Judgment of Condemnation
JUDGMENT OF CONDEMNATION
Condemning judgment is one of the possible vicissitudes of a repressed instinctual impulse. It is in fact the most highly elaborated one, since it involves neither flight nor a refusal to give access to the intruding element, but, on the contrary, since it is a judgment, acknowledging the existence of the impulse that will later be condemned.
Sigmund Freud raised the issue of condemning judgments in "Five Lectures on Psycho-Analysis" (1910a , p. 53) in the context of a crucial question: If psychoanalysis makes possible the lifting of repression, what happens to the instincts that are liberated in the process? Freud's response is nuanced and consists in emphasizing that other, more conventional instinctual impulses may also have been liberated and can oppose the former. But above all, repression is posited as the result of the time lag between the capacities of the immature ego and its instincts. The work of analysis, in contrast, can lead to an appropriate application of these instincts. What, then, is the role of the condemning judgment? If we wish to see it not just as the conscious form of the operation of repression, we need to emphasize its adjudicatory aspect, which involves a presentation of conflicting elements and a decision—a negative one, in this case. Condemning judgments reproduce on the ethical level what judgments in general effect on the intellectual level. As Freud wrote in "Formulations on the Two Principles of Mental Functioning" (1911b): "The place of repression, which excluded from cathexis as productive of unpleasure some of the emerging ideas, was taken by an impartial passing of judgment, which had to decide whether a given idea was true or false—that is, whether it was in agreement with reality or not—the decision being determined by making a comparison with the memory-traces of reality" (p. 221).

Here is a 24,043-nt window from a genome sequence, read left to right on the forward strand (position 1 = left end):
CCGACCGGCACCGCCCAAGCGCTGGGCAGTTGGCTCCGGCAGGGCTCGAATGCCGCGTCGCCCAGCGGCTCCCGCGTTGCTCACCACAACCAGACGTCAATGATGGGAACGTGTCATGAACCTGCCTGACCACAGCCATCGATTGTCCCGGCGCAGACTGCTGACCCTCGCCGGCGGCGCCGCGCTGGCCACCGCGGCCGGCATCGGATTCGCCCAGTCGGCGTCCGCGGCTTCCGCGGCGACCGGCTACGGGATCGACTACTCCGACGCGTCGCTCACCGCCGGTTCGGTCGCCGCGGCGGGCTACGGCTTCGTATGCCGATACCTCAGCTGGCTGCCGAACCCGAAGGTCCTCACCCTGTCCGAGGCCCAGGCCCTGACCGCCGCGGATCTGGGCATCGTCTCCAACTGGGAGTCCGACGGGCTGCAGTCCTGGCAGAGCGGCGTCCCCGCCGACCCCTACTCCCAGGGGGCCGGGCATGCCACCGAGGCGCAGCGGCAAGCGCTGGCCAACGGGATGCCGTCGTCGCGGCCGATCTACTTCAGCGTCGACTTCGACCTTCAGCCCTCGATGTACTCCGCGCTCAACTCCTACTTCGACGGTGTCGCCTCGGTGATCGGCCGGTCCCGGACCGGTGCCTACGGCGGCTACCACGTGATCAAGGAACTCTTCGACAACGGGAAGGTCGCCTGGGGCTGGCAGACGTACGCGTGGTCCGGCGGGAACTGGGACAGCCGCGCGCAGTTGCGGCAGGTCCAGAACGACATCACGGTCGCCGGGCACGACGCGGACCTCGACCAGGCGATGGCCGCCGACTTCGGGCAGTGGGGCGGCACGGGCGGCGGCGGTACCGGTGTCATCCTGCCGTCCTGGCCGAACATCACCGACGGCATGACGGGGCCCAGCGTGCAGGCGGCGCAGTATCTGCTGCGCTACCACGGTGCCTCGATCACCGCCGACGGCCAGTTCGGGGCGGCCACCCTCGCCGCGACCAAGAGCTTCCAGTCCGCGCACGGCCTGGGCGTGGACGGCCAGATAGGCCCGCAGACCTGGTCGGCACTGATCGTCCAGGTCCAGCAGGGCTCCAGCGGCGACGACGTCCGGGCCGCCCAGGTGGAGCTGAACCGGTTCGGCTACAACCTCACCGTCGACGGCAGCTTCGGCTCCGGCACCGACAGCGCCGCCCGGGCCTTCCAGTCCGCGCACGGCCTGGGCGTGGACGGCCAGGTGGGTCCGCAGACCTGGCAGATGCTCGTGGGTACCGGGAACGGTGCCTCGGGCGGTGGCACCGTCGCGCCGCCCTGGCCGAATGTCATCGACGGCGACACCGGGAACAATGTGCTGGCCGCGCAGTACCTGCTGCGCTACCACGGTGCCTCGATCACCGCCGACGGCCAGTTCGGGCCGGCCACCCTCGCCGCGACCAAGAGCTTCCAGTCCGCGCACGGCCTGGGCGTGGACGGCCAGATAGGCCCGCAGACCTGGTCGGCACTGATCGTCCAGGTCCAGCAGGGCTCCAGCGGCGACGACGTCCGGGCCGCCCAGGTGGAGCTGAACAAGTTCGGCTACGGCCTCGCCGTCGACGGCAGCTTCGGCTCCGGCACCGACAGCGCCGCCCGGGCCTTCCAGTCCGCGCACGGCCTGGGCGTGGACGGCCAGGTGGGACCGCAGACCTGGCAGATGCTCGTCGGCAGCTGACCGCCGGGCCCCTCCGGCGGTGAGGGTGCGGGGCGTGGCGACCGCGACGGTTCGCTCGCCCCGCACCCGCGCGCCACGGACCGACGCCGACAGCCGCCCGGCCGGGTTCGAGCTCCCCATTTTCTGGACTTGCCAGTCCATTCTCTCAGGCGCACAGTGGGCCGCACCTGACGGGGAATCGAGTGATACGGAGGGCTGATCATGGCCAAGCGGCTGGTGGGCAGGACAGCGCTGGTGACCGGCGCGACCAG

In the case of reality judgments, as with condemning judgments, it is the pleasure principle that sits in the dock. It is conceivable, however, that the results of analysis may be viewed differently in the case of a child as opposed to an adult. We saw earlier that a condemning judgment was one of the possible outcomes for impulses repressed long ago. On the other hand, Freud was far more categorical in the case of "Little Hans," related in "Analysis of a Phobia in a Five-Year-Old Boy" (1909b), precisely because the child's maturation was not sufficient to enable him to go beyond what he must condemn. "For analysis," wrote Freud in this essay, "does not undo the effects of repression. The instincts which were formerly suppressed remain suppressed; but the same effect is produced in a different way. Analysis replaces the process of repression, which is an automatic and excessive one, by a temperate and purposeful control on the part of the highest agencies of the mind" (p. 145).
It can be imagined here that condemnation by the child is closely dependent upon condemnation by the adult, in the form of upbringing. The condemning judgment liberates the condemned person in that it limits the fault by specifying its nature. Repression, by contrast, paralyzes psychic and intellectual life because it constitutes a violent action that will be opposed by another action, in the form of the return of the repressed and symptom formation. Freud's humanistic attitude to judgment and its liberating role, which is far from being unique, is evident here in this reference.
Sophie de Mijolla-Mellor
See also: Ethics; Law and psychoanalysis; Repression.
Freud, Sigmund. (1909b). Analysis of a phobia in a five-year-old boy. SE, 10: 1-149.
——. (1910a ). Five lectures on psycho-analysis. SE, 11: 7-55.
——. (1911b). Formulations on the two principles of mental functioning. SE, 12: 213-226.
——. (1925h). Negation. SE, 19: 233-239.